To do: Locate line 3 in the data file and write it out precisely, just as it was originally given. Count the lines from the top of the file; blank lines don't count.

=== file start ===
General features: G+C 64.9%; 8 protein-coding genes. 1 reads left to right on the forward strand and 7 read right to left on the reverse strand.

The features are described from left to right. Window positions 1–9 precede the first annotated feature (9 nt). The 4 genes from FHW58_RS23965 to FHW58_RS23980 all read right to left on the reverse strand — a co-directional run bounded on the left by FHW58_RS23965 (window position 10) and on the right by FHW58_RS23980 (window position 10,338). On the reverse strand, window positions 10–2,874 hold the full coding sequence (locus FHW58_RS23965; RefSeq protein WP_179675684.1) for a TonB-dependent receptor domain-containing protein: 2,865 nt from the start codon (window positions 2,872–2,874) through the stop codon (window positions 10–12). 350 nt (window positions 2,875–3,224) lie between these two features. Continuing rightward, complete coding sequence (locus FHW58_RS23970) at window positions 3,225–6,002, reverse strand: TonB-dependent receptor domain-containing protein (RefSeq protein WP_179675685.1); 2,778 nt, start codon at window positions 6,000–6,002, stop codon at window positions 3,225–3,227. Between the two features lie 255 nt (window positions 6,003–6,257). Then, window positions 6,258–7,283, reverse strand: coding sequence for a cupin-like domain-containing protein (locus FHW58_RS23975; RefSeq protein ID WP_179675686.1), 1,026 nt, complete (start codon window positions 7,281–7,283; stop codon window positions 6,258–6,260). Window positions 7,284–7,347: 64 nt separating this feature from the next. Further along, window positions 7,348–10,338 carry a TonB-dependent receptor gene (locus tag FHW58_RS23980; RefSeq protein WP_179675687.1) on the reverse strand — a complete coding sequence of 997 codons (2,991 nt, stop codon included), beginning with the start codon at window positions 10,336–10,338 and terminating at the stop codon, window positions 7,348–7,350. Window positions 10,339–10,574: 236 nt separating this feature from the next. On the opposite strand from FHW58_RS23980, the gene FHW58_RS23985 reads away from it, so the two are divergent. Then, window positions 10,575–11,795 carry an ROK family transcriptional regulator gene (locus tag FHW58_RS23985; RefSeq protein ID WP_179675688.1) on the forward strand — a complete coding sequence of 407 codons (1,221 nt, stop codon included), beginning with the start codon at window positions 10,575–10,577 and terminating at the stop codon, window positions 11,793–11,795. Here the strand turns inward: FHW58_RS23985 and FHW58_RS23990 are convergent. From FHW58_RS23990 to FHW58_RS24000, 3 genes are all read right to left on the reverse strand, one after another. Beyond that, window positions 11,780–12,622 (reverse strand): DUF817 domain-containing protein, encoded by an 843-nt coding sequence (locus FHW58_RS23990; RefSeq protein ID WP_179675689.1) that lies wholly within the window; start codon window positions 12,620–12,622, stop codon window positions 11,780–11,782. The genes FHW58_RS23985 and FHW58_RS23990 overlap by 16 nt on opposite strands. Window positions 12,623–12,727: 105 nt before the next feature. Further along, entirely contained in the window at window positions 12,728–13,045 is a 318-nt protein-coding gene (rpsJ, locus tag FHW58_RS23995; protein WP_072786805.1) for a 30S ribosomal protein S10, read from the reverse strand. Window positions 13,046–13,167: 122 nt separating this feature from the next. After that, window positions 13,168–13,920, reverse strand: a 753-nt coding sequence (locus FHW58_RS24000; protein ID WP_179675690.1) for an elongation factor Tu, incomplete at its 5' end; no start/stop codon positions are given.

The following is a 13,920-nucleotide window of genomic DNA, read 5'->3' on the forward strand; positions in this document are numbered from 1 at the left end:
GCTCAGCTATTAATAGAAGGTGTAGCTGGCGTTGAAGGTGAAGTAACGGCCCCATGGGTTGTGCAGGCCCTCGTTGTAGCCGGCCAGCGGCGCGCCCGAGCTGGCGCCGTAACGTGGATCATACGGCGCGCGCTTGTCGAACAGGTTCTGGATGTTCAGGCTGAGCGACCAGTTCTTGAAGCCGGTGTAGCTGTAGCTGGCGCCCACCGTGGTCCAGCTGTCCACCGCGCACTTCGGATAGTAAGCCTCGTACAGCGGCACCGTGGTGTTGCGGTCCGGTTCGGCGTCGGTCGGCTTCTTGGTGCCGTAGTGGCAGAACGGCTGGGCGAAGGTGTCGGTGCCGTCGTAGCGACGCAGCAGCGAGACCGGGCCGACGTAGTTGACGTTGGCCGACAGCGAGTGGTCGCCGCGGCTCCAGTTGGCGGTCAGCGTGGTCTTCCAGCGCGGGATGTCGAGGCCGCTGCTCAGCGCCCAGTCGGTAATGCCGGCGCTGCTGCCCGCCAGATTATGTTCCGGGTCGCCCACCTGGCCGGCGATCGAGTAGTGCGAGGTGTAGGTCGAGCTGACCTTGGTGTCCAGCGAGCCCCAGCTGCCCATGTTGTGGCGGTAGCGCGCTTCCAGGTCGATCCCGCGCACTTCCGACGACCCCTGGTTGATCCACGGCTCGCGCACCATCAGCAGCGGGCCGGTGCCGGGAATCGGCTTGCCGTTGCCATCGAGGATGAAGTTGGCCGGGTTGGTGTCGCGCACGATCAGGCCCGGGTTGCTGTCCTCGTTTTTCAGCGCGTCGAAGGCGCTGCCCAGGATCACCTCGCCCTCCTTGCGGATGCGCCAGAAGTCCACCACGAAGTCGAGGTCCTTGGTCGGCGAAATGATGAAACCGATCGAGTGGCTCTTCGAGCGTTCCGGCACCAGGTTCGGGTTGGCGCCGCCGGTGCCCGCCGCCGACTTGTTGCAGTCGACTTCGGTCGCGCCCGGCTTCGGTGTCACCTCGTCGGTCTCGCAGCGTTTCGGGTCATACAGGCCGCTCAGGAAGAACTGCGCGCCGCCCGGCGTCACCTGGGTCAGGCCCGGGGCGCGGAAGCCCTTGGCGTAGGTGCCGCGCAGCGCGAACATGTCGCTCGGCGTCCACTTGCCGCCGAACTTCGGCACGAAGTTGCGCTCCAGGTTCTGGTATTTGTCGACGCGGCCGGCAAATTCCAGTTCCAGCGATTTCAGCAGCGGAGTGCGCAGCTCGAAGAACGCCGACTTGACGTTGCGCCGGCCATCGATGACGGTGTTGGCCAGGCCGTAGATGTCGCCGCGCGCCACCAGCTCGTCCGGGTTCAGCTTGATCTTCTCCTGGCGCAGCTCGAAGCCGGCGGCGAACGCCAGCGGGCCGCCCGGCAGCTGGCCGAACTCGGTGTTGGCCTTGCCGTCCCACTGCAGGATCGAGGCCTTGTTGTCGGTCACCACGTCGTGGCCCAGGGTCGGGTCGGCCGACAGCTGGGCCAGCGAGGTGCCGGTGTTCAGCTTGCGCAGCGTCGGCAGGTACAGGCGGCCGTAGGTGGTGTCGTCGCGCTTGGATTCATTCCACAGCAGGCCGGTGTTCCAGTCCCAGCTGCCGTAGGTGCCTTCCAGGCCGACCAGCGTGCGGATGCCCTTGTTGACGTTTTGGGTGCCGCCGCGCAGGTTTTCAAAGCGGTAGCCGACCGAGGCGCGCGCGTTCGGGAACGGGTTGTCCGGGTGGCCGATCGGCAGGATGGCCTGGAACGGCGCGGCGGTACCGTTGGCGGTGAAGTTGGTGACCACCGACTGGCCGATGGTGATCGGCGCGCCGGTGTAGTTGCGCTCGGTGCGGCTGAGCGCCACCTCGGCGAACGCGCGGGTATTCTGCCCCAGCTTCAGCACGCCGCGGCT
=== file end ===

The following is a 13,920-nucleotide window of genomic DNA, read 5'->3' on the forward strand; positions in this document are numbered from 1 at the left end: